Article – Aus-China FTA ag outcomes at a glance

18 November 2014
Queensland Country Life
CHINA buys more of Australia’s agricultural produce than any other market. In 2013, this market was worth around $9 billion to Australian farmers and the broader agricultural sector.
Trade is growing strongly, but there are opportunities for greater and more profitable trade. The Australian Bureau of Resource Economics and Sciences predicts China will account for 43 per cent of all growth world-wide in agricultural demand to 2050.
The China-Australia free trade agreement (ChAFTA) provides Australia with an advantage over our major agricultural competitors, including the United States, Canada and the European Union.
It also counters the advantages Chile and New Zealand currently enjoy through their FTAs with China reached in 2006 and 2008.
In agriculture and food, the Australian Government has secured:
• The removal of all tariffs on our dairy products (which can be as high as 20 per cent) within four to 11 years.
• The removal of tariffs of 12 to 25pc on beef over nine years.
• The removal of tariffs on live animal exports of 10pc within four years.
• The removal of tariffs on sheepmeat of 12 to 23pc over eight years.
• The removal of tariffs of 14 to 20pc on wine over four years.
• The removal of tariffs on all horticulture products, ranging up to 30pc, most within four years.
• The immediate elimination of the three per cent tariff on barley.
• An Australia-only duty free quota for wool in addition to continued access to China’s World Trade Organisation (WTO) wool quota.
• The removal of tariffs on seafood, including of 15 and 14pc respectively on rock lobster and abalone, over four years.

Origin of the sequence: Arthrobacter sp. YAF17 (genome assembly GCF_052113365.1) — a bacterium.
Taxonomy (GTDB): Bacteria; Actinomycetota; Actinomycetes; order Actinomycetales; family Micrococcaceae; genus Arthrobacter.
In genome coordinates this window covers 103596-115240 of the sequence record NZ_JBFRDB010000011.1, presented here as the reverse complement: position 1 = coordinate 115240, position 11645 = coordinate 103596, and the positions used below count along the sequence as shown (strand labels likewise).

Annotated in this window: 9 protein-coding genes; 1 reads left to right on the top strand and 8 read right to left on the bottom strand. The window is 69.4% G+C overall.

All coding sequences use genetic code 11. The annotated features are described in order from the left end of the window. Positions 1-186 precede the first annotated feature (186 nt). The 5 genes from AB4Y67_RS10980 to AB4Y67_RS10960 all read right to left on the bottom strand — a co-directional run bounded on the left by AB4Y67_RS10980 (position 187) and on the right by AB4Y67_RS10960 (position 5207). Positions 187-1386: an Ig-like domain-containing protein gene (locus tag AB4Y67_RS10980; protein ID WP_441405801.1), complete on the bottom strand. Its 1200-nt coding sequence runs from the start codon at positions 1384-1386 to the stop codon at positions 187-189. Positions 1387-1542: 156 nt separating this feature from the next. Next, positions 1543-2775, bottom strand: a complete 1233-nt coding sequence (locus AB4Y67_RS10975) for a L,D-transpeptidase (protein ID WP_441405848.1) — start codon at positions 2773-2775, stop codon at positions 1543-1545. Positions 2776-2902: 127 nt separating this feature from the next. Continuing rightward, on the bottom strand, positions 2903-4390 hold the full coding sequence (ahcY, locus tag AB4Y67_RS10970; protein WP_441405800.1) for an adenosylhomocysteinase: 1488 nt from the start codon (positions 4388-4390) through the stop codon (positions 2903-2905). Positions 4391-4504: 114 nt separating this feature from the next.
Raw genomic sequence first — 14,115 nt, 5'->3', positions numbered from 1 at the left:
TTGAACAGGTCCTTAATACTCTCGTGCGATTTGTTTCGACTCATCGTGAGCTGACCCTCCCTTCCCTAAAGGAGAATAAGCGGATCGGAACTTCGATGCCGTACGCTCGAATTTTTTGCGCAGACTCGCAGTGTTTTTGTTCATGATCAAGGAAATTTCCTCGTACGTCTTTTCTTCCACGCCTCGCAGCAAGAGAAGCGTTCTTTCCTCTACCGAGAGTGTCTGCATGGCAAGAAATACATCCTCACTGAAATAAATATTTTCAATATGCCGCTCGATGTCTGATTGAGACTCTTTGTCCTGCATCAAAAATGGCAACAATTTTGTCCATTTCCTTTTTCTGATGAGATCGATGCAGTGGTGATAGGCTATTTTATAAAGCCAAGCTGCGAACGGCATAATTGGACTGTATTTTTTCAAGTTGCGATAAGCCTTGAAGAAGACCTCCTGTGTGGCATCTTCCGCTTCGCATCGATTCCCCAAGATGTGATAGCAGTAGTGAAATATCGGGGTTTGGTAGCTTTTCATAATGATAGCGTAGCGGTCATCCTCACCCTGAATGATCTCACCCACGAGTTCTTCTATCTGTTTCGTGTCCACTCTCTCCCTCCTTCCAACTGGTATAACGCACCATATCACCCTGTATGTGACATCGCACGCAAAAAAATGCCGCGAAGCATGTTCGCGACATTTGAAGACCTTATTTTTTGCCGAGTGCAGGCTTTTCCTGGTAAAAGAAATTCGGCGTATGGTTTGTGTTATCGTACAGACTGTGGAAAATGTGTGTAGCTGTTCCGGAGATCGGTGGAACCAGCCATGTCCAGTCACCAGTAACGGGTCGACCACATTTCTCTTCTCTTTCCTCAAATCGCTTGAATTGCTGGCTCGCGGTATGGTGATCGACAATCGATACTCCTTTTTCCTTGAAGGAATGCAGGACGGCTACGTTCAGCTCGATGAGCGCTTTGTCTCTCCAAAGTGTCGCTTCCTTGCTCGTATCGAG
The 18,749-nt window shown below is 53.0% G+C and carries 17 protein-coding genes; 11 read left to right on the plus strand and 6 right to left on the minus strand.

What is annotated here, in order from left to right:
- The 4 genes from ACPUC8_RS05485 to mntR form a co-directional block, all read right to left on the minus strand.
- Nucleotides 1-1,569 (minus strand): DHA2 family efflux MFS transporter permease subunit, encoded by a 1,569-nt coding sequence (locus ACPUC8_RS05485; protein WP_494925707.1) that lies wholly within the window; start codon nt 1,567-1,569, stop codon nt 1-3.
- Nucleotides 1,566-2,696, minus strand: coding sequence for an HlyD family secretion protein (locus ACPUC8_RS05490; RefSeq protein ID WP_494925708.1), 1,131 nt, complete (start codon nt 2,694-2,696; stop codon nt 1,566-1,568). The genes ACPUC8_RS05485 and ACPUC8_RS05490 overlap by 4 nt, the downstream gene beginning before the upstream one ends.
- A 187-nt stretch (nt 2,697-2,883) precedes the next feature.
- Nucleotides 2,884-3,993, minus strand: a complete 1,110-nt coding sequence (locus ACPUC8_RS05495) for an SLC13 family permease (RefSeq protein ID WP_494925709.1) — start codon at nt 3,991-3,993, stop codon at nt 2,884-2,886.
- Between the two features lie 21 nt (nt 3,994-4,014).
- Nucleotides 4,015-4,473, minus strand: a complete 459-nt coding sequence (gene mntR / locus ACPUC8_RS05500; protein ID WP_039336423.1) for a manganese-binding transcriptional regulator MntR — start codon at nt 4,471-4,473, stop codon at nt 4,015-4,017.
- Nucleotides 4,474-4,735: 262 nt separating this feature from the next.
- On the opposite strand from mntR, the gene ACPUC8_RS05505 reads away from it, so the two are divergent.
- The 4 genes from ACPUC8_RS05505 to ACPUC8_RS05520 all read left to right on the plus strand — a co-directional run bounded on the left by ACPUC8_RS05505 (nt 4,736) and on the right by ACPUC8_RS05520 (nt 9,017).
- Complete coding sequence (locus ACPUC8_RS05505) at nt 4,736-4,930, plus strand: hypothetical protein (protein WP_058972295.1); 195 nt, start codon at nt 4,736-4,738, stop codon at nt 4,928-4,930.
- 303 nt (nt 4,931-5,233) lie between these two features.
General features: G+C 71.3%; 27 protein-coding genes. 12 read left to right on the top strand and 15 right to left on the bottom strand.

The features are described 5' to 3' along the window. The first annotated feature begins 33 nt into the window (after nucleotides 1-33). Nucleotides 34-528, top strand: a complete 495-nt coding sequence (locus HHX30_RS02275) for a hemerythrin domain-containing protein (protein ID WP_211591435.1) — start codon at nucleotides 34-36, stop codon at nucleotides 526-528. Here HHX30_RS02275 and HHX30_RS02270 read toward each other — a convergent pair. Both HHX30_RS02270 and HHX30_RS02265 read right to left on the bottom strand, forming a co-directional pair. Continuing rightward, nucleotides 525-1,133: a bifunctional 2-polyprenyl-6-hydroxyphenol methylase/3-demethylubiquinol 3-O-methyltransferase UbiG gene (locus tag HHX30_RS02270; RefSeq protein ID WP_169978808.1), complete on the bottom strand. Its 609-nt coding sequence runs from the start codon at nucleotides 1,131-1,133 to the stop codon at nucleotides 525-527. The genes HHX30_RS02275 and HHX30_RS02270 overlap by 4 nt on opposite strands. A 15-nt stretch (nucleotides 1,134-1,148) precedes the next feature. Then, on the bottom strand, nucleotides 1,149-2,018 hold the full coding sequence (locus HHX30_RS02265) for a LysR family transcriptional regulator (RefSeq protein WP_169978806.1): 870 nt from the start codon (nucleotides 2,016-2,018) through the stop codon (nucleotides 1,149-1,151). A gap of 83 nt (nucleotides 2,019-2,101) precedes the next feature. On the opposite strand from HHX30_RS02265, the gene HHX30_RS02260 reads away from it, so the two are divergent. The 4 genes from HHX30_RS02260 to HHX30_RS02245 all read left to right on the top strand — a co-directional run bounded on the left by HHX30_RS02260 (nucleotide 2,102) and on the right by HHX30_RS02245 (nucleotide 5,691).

• The removal of tariffs across a range of processed foods including fruit juice and honey.
• The removal of tariffs of 5 to 14pc on hides, skins and leather over two to seven years.
• The removal of tariffs on all nuts over five years.
There are no changes to Australia’s risk-based quarantine measures as a result of ChAFTA.
As part of joining the WTO in 2001, China already allows generous imports of rice, wheat, cotton and sugar with generally low tariffs imposed within a quota.
Australian exporters have unrestricted access to these allowances (notwithstanding, Australia does not have technical quarantine market access for rice).
China has not provided further liberalisation of these products in any of its FTAs, on the basis they are significantly sensitive staples.
It has also not granted Australia, or any of our competitors, additional access for rapeseed and vegetable oils, on the same basis.
However, China has agreed to a built-in review process three years after entry into force to review the agreement, including market access.
Tony Abbott and Xi Jinping leave the House of Representatives on Monday. Photo: Andrew Meares
Courtesy of Queensland Country Life